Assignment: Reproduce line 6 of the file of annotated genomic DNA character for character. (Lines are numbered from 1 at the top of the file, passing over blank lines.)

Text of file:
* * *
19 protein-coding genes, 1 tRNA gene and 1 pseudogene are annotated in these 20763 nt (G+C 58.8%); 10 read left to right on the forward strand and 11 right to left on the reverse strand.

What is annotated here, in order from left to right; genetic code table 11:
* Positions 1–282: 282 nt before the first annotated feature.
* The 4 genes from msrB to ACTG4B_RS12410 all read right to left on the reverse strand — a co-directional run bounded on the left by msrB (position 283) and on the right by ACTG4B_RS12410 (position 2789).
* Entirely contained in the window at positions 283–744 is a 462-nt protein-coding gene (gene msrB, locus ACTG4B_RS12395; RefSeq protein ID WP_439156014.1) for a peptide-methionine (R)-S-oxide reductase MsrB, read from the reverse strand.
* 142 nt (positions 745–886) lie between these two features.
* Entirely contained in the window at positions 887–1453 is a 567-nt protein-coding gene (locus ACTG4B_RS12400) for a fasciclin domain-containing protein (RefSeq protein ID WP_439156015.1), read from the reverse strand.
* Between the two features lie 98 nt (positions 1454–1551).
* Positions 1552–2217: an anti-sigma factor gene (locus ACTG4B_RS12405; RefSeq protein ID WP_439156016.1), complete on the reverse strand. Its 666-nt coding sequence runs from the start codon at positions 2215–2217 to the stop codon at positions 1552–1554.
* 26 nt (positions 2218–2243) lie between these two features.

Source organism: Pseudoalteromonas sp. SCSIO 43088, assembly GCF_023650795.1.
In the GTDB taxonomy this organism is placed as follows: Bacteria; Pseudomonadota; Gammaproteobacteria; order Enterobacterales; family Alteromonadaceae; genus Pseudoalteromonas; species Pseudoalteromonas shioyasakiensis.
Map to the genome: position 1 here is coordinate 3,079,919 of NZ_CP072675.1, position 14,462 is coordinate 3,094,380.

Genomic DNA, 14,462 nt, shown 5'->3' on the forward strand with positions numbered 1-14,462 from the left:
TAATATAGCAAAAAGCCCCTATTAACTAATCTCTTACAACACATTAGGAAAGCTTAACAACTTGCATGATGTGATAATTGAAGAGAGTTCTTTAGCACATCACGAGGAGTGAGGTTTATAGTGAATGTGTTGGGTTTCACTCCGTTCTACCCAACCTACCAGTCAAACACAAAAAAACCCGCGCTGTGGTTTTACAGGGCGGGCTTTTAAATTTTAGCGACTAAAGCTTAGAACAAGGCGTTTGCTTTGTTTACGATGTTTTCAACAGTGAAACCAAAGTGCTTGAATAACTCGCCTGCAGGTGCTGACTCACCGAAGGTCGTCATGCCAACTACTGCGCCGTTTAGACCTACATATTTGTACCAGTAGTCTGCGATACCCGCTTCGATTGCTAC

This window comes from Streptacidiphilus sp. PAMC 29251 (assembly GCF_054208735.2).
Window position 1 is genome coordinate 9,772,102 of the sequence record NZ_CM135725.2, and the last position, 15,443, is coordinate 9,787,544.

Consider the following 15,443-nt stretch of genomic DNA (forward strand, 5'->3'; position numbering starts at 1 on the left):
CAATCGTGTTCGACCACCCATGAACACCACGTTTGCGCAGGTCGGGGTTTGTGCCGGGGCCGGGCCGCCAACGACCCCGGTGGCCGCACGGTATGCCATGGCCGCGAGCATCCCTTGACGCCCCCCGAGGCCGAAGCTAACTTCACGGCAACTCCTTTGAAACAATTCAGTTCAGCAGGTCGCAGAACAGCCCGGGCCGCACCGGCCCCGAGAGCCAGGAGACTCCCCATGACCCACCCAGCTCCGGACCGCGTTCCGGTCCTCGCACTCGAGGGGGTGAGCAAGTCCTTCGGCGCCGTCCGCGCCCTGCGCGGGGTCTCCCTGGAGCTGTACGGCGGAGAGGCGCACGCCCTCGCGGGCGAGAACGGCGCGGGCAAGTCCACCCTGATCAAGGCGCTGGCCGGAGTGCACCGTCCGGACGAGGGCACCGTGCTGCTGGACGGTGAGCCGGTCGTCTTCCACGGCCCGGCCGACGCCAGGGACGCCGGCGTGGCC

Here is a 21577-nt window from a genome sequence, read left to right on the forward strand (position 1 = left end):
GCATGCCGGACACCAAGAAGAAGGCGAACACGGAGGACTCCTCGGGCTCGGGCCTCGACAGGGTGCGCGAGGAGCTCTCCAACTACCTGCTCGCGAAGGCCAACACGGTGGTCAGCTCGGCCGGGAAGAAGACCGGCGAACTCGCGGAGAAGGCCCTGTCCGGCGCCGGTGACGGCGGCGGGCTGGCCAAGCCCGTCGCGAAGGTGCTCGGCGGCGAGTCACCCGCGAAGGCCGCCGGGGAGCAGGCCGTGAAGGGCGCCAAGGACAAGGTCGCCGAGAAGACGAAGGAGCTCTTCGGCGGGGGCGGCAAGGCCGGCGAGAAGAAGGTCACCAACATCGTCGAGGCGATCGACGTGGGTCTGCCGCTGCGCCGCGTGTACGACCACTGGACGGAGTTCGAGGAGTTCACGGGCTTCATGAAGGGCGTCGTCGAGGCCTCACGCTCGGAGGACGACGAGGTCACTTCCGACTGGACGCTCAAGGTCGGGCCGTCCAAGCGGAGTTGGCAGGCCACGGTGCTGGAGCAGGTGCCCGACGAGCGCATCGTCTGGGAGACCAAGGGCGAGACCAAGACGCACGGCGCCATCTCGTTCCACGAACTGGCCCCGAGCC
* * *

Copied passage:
* 142 nt (positions 745–886) lie between these two features.